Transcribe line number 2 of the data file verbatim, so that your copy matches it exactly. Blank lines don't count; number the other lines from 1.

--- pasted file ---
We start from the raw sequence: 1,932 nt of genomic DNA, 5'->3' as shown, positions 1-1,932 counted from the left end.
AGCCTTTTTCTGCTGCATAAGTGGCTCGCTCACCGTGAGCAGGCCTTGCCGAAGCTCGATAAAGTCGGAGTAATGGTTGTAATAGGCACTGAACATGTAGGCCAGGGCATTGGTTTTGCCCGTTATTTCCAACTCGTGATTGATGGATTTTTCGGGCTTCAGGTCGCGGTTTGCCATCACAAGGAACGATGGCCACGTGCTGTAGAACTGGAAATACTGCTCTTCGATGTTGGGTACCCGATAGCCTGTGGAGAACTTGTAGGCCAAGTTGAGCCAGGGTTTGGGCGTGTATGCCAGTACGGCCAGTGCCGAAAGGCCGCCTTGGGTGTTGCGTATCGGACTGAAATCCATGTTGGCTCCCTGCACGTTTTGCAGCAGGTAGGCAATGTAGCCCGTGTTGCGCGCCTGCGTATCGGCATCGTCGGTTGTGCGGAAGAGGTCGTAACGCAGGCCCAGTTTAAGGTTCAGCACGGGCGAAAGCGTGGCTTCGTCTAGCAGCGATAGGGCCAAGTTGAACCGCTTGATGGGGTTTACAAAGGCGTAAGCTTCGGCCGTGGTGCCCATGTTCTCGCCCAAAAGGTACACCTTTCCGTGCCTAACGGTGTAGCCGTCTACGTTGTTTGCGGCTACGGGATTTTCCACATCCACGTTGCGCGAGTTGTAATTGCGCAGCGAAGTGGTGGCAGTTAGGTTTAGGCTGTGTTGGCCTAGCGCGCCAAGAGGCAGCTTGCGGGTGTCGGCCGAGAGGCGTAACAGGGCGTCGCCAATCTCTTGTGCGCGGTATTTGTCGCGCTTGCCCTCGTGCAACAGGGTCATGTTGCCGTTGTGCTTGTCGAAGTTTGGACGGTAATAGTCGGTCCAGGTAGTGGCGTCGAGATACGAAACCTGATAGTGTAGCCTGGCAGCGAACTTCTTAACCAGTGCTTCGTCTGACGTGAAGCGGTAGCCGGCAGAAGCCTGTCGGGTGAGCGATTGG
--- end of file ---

AGCCTTTTTCTGCTGCATAAGTGGCTCGCTCACCGTGAGCAGGCCTTGCCGAAGCTCGATAAAGTCGGAGTAATGGTTGTAATAGGCACTGAACATGTAGGCCAGGGCATTGGTTTTGCCCGTTATTTCCAACTCGTGATTGATGGATTTTTCGGGCTTCAGGTCGCGGTTTGCCATCACAAGGAACGATGGCCACGTGCTGTAGAACTGGAAATACTGCTCTTCGATGTTGGGTACCCGATAGCCTGTGGAGAACTTGTAGGCCAAGTTGAGCCAGGGTTTGGGCGTGTATGCCAGTACGGCCAGTGCCGAAAGGCCGCCTTGGGTGTTGCGTATCGGACTGAAATCCATGTTGGCTCCCTGCACGTTTTGCAGCAGGTAGGCAATGTAGCCCGTGTTGCGCGCCTGCGTATCGGCATCGTCGGTTGTGCGGAAGAGGTCGTAACGCAGGCCCAGTTTAAGGTTCAGCACGGGCGAAAGCGTGGCTTCGTCTAGCAGCGATAGGGCCAAGTTGAACCGCTTGATGGGGTTTACAAAGGCGTAAGCTTCGGCCGTGGTGCCCATGTTCTCGCCCAAAAGGTACACCTTTCCGTGCCTAACGGTGTAGCCGTCTACGTTGTTTGCGGCTACGGGATTTTCCACATCCACGTTGCGCGAGTTGTAATTGCGCAGCGAAGTGGTGGCAGTTAGGTTTAGGCTGTGTTGGCCTAGCGCGCCAAGAGGCAGCTTGCGGGTGTCGGCCGAGAGGCGTAACAGGGCGTCGCCAATCTCTTGTGCGCGGTATTTGTCGCGCTTGCCCTCGTGCAACAGGGTCATGTTGCCGTTGTGCTTGTCGAAGTTTGGACGGTAATAGTCGGTCCAGGTAGTGGCGTCGAGATACGAAACCTGATAGTGTAGCCTGGCAGCGAACTTCTTAACCAGTGCTTCGTCTGACGTGAAGCGGTAGCCGGCAGAAGCCTGTCGGGTGAGCGATTGG